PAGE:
Chris Rattue serves up the good, bad and ugly from the Lions tour of New Zealand.
Us. A gripping series, and the tension during the final test was fabulous/agonising. That's what sporting magic is all about, even if the final game itself wasn't all that great.
Man of the series.
A tough one. No one stood out from the crowd over the three games. But there was something special about the English lock Maro Itoje. His selection to start in Wellington changed the flow.
Best single performance.
Brodie Retallick in the first test. He's better than good on his average nights, and hurtled into that game like two men possessed.
The Blues won a big game. Hallelujah. Tana from heaven.
Most significant turning point.
The night the Lions squashed the Crusaders and their test-class pack. Game on.
Nothing really, although from an All Black perspective Sonny Bill Williams absolutely blew it with that red card shoulder charge in Wellington.
French ref Romain Poite's dithering before changing his mind on the vital last penalty in the third test at Eden Park. Do it once, do it right fella.
Best quote No. 1.
"They didn't come out and play champagne rugby." Not exactly Jerry Seinfeld, but there was something significantly defiant about Warren Gatland's view of the All Blacks after the first test loss.
Best quote No. 2
Lions manager John Spencer, a member of the peerless 1971 team, on the Warren Gatland effect. "We set a Kiwi to catch a Kiwi." Rub it in John, why don't you?
Most likely future blockbuster.
Ngani Laumape - the New Nonu. He might already be ahead of the old one when comparing the early stages of their careers.
All Blacks playmaker Beauden Barrett. His magic runs at an end?
Lions lock Alun Wyn Jones. Tough toiler rose from the first test ashes.
Most magical moment.
The Lions' first test try, an 80-metre move started by fullback Liam Williams' scrambling counter-attack, and finished by flanker Sean O'Brien. One of the greats.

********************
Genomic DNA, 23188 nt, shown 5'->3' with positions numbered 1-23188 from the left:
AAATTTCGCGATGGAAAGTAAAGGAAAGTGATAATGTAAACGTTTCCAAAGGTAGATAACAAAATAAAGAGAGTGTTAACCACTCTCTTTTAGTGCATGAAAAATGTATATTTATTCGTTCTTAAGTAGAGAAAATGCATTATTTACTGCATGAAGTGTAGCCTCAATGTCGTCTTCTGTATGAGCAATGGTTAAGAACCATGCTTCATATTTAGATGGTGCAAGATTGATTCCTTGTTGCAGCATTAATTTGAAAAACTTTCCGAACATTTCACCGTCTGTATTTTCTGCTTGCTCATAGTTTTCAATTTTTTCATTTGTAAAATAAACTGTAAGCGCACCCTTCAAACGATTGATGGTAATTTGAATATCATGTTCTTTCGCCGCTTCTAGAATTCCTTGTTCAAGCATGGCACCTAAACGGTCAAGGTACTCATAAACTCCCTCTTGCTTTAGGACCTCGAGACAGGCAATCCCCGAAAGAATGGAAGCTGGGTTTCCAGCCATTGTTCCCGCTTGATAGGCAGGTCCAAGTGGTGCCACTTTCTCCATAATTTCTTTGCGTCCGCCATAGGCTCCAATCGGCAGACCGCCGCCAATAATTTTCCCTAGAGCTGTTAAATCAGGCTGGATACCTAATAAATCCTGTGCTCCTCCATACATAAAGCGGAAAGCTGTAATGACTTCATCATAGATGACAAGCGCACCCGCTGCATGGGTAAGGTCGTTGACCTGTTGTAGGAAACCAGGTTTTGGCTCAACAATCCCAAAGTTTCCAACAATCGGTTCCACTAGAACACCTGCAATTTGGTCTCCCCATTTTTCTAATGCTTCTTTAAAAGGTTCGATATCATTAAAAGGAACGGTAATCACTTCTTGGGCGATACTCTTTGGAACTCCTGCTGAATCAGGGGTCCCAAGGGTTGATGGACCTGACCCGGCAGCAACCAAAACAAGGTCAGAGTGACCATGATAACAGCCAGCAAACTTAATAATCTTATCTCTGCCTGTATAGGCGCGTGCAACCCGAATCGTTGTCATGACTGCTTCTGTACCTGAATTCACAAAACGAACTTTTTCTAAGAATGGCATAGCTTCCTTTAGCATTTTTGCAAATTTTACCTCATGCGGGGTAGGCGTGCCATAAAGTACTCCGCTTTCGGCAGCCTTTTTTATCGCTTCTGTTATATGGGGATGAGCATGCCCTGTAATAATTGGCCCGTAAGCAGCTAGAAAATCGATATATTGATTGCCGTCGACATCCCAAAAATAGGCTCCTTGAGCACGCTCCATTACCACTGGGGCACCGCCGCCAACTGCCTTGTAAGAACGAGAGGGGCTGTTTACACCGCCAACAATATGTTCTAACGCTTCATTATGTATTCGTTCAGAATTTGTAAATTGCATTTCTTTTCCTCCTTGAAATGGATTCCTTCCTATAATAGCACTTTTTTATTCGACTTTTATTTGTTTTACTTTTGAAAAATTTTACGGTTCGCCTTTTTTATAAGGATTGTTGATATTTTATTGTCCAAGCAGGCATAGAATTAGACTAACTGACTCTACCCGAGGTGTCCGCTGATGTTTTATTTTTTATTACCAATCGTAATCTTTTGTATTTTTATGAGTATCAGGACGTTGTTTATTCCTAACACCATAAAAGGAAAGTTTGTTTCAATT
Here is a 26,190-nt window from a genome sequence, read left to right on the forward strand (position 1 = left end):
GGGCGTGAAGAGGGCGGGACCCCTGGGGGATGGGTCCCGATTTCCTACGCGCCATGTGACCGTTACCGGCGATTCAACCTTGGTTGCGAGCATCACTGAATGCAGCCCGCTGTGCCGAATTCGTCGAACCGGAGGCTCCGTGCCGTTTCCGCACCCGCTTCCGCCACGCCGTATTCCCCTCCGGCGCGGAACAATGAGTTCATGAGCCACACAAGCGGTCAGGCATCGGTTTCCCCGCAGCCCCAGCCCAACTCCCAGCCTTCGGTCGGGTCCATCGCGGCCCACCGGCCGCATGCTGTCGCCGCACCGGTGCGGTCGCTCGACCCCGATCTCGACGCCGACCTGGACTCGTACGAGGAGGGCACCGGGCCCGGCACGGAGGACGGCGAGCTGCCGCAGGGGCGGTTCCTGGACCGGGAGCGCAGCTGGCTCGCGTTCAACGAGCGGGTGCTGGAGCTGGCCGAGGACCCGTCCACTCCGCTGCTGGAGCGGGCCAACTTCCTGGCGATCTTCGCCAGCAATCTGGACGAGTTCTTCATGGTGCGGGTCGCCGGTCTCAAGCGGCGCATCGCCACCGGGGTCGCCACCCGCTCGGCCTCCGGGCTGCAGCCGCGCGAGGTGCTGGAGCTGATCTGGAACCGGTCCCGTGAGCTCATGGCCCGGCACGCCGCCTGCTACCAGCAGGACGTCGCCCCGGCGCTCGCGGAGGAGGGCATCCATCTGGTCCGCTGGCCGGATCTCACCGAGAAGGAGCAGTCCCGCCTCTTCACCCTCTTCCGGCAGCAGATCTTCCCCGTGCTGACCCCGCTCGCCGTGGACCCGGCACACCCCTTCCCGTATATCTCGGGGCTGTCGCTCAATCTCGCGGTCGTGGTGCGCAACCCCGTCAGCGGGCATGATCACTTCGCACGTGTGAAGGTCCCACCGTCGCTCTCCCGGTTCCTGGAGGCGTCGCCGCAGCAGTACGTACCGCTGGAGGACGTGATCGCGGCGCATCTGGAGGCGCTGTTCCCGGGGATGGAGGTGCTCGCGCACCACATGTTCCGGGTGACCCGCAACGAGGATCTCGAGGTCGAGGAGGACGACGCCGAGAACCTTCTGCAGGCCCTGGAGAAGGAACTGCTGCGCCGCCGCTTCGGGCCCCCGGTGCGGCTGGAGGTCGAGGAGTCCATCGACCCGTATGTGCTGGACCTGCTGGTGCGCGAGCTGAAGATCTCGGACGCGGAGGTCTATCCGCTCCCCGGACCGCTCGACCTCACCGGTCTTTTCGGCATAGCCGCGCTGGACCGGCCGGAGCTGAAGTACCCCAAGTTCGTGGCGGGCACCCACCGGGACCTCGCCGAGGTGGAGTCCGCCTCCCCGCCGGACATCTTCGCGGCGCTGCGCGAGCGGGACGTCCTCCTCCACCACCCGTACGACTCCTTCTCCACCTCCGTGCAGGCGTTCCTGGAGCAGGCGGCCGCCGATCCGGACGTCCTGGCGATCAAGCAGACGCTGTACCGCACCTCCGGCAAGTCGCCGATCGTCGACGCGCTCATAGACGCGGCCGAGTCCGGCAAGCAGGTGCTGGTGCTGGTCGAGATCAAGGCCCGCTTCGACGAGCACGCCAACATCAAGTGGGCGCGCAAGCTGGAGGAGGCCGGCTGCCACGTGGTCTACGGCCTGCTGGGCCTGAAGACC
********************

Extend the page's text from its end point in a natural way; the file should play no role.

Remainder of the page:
Loudest alarm bells.
The All Blacks were given a World Cup wake up call.
Kieran Read first, second and third.
See above (although that's not Read's fault)
Main surprise package.
Anthony Watson. Yes, an Englishman was the top attacking wing in the series. Keep this up, and the 23-year-old could turn out to be England's best wing since the 1970s wonder David Duckham. (apologies to Rory Underwood fans)
Air points winner.
The amazing army of Lions fans - which reached 20,000-plus - was worth points to the visitors. As captain Sam Warburton said, that is remarkable for an away team on the other side of the world.
Why anyone would doubt the Lions concept? It's unique in world sport, and should be treasured, protected.
A Lions tour without a test in the South Island? Come on - that's just not right. The Lions are special. Money motives should not over-ride tradition and romance to that extent.
Claims that a tiebreaker option is needed to validate rugby series. There is nothing wrong with a drawn series. So what happens if it's still a draw after extra time? A coin toss? A kicking contest? Forcing tired players into an extra time lolly scramble would cheapen the experience.
Gatland had a clown's nose at the ready at Eden Park.
The winning verdict.
The tour and series were about as good as it gets in a jam-packed, money-orientated era. Future Lions tours have already been shaved by two games - let's hope the pruning stops there.
Worst reality check.
Oh no... it's back to (not) Super Rugby.